History of the Kings of Britain by Geoffrey of Monmouth
Geoffrey of Monmouth wrote this fictionalized version of English history that starts with the Trojan War. Aeneas flees from Troy and founds Rome. His great grandson Brutus leaves Italy and eventually founds Britain. The book covers a vast range of time, from the fall of Troy in the 1100s B.C. to circa A.D. 700. He covers a lot of ground, much of it mythical or at best historically dubious. The highlights for me were his passages about King Lear (as in the character from Shakespeare’s excellent play) and about King Arthur. Arthur and Merlin take up a big portion of the middle of the book, with Merlin getting as much space as Arthur. The most fascinating bit was how they took what we now call Stonehenge from Ireland and set it up in Britain as a burial ground for royalty. Arthur’s military conquests are also chronicled but not the various quests of his knights (which comes in later literature maybe inspired by Geoffrey). The last third of the book tells of the Saxons coming to the island and how often they betrayed the local kings and dukes. After a while, it seemed like a lot of anti-Saxon propaganda!
The book was written in Latin and translated by Sebastian Evans in 1903 with a very Elizabethan-styled text. The style gives the book a sense of archaicness that can be off-putting for readers, with liberal use of words like “natheless” and “howbeit so” and other constructions that were surely antiquated even in the early 1900s. I eventually got used to the style; others may adapt more or less quickly. The style does give the book an ancient feel.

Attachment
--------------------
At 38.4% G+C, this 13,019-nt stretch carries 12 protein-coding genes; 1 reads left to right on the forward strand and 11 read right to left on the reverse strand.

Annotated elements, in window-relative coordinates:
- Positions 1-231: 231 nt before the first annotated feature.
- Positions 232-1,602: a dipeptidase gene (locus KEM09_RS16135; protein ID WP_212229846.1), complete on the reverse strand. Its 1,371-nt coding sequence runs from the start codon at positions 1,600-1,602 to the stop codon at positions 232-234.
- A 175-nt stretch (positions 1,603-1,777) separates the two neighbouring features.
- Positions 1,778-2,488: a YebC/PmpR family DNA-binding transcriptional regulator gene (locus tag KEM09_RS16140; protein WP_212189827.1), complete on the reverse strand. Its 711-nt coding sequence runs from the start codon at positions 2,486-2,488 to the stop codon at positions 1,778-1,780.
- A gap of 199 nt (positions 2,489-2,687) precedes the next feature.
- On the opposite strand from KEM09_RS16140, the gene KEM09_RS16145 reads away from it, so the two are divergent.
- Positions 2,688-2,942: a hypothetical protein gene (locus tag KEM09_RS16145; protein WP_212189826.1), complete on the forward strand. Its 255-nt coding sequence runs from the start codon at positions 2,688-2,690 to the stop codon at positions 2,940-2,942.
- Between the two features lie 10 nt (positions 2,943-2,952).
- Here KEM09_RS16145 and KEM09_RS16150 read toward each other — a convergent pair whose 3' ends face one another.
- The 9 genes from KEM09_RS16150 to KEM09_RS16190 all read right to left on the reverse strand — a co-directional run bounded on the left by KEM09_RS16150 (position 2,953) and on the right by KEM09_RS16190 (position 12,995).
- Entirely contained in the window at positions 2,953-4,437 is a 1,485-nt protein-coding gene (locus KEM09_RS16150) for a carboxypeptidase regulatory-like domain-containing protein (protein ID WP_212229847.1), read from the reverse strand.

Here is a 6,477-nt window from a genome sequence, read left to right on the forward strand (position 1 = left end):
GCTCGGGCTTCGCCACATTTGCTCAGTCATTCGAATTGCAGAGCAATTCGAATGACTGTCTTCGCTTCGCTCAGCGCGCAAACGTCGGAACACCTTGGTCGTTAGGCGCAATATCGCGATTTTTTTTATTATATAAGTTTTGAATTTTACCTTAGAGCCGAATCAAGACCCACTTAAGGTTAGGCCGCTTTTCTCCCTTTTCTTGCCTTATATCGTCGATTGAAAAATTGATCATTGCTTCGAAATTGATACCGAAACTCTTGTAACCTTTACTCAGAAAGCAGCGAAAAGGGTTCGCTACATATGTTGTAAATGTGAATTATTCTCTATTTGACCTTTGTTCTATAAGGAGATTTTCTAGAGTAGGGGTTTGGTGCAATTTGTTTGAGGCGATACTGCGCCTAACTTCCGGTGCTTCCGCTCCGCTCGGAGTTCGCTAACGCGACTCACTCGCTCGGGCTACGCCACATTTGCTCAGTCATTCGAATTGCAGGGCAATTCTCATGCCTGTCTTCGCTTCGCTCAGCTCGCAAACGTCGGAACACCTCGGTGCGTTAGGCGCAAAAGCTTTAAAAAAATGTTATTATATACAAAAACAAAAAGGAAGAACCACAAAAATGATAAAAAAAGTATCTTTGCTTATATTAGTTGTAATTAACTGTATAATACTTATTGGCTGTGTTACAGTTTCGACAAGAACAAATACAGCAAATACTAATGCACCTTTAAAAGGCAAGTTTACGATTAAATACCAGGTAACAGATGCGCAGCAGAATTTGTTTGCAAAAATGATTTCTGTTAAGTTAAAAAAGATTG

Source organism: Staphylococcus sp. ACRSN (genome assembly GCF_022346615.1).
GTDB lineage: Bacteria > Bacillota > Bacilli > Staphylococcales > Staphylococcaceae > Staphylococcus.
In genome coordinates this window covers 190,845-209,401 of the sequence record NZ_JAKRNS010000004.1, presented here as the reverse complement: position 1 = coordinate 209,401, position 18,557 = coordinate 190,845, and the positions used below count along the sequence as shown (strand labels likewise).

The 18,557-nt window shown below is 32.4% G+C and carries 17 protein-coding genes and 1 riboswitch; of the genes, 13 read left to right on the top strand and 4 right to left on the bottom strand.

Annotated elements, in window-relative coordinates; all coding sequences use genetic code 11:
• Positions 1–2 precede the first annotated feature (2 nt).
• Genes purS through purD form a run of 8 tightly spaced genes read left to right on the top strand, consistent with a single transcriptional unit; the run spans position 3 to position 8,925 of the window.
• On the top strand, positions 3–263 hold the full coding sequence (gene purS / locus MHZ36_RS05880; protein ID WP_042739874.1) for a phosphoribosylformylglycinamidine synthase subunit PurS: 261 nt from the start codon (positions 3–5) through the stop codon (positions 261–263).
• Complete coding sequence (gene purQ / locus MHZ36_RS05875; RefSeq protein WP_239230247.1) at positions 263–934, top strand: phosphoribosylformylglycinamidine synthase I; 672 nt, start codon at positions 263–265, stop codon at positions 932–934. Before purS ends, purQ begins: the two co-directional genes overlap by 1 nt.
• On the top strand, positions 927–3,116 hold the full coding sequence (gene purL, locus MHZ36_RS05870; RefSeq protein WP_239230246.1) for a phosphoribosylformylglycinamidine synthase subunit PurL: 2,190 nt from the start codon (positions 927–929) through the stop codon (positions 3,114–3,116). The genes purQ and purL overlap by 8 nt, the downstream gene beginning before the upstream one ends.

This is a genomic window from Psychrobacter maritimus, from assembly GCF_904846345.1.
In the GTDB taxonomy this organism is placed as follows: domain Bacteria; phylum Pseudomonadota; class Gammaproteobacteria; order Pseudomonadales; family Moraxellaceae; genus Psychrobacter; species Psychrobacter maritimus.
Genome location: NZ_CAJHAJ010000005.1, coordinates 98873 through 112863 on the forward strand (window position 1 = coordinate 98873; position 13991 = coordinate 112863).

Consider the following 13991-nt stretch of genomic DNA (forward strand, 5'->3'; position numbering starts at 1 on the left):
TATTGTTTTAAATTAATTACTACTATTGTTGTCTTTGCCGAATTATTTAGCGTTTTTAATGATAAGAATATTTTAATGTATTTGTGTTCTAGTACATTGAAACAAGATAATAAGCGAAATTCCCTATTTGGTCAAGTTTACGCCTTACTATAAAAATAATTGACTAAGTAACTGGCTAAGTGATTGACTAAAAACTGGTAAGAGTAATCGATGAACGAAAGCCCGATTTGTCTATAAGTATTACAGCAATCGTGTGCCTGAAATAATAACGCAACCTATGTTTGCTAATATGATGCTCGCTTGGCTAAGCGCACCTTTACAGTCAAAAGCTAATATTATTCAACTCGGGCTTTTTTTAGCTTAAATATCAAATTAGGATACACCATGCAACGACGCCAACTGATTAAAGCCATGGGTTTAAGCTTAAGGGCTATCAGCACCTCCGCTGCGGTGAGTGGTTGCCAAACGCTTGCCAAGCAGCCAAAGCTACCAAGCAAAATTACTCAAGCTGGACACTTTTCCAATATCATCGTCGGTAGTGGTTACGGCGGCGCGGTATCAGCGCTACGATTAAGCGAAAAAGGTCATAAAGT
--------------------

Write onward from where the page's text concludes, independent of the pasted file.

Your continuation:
The other challenge in reading the book is the sometimes quite massive liberties that are taken with the history. At this point, scholars consider it ahistorical, which is pretty obvious especially when reading about the Roman invasions of Britain that don’t match up with any other history. Many portions just describe a few battles by the noble British kings against invaders and betrayers, or when they invade or reconquer Brittany (the part of France across the English Channel). The accounts all start to blend together. Even though it’s fiction, it’s still fairly dry reading for many parts.
What this book really needs is a “highlights” version compiling all the good bits in a shorter volume. The book is only 270 pages long but a hundred page “best of” version would be more readable and leave out the less interesting parts.
This book was on our shelf of “read and keep or get rid of” and unfortunately, it has landed on the “get rid of” side. If you want some ancient British history, read Bede’s History.